As it happens, Akin corporate and tax partner Ilya Rybalkin in Moscow and corporate partner Steven Blakeley in London are advising longtime client Renova on the sale of its TNK-BP stake. Rybalkin joined Akin in 2010 from Hogan Lovells and took with him much of the firm’s work for Renova. Akin has handled several international arbitration proceedings for Renova related to management disputes regarding the joint venture, which has been beset by political tensions and even special forces raids since its creation back in 2003.
Weil, Gotshal & Manges senior private equity partner Marco Compagnoni in London is representing Access on the sale, as well as OGIP Ventures, a joint venture between Access and Renova formed to invest in TNK-BP. Also working on the deal for Weil are tax partner Brenda Coleman, corporate partner Peter King, and corporate associate Simon Lyell, who will be promoted to partner on January 1.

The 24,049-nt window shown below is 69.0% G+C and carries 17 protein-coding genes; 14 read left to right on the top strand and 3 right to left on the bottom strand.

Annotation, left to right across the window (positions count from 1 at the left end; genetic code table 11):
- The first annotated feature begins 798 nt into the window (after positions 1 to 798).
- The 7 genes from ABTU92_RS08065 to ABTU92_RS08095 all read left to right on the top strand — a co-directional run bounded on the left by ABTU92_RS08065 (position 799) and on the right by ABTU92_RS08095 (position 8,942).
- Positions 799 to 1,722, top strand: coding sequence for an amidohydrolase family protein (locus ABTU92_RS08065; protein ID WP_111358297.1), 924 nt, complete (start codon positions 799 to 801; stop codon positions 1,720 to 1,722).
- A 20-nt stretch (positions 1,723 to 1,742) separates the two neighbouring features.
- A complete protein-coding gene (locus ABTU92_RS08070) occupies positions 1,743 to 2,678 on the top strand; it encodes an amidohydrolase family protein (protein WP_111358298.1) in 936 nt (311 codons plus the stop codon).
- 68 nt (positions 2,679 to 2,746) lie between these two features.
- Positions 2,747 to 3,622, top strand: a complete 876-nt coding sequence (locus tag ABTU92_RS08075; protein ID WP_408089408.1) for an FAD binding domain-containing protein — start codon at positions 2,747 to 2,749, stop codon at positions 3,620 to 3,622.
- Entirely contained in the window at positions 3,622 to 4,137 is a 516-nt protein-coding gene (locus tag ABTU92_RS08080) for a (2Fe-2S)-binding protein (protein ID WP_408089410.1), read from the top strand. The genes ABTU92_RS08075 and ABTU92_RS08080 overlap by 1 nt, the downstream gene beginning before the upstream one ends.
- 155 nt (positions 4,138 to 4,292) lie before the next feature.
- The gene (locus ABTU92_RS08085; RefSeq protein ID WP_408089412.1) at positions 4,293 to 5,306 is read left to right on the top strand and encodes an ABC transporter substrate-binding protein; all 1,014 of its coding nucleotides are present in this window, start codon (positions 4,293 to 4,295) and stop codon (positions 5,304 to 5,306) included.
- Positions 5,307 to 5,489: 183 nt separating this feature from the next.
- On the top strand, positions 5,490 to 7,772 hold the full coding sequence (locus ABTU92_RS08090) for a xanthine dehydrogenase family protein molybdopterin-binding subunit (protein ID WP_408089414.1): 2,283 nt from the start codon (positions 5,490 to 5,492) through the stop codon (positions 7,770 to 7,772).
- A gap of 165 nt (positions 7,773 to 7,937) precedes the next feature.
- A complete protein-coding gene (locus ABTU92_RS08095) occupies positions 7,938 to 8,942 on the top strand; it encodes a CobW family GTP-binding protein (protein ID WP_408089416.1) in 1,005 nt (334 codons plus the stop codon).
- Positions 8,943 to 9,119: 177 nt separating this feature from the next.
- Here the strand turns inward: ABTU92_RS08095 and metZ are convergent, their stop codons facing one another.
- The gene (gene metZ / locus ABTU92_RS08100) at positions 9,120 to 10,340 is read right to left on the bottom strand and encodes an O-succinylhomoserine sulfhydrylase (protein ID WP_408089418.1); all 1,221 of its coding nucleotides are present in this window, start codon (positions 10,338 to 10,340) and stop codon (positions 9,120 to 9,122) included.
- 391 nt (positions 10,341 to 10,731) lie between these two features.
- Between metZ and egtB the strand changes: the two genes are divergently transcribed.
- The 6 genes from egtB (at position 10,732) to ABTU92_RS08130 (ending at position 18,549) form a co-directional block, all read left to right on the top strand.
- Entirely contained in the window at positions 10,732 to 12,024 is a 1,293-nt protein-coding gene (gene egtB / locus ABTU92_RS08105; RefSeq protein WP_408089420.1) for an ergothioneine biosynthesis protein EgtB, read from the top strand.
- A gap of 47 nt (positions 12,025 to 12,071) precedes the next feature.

White & Case is advising TNK-BP on certain aspects of the company’s sale to Rosneft. The firm represented predecessor the Tyumen Oil Company and its AAR shareholders on their joint venture with BP forming TNK-BP back in 2003.
The TNK-BP sale, which is expected to close in the first half of 2013 pending the approval of Russian and European regulators, isn’t the only matter coming out of Russia of late that has pulled in Akin, Cleary, and Skadden.
Skadden’s Kovalenko and veteran European M&A partner Pierre Servan-Schreiber, who heads the firm’s Paris office, are advising automakers Renault and Nissan on their $742 million investment in an estimated $3 billion joint venture with state-backed conglomerate Russian Technologies. The deal is aimed at taking control of Russia’s largest carmaker, AvtoVaz, which is also one of the largest auto manufacturers in Eastern Europe.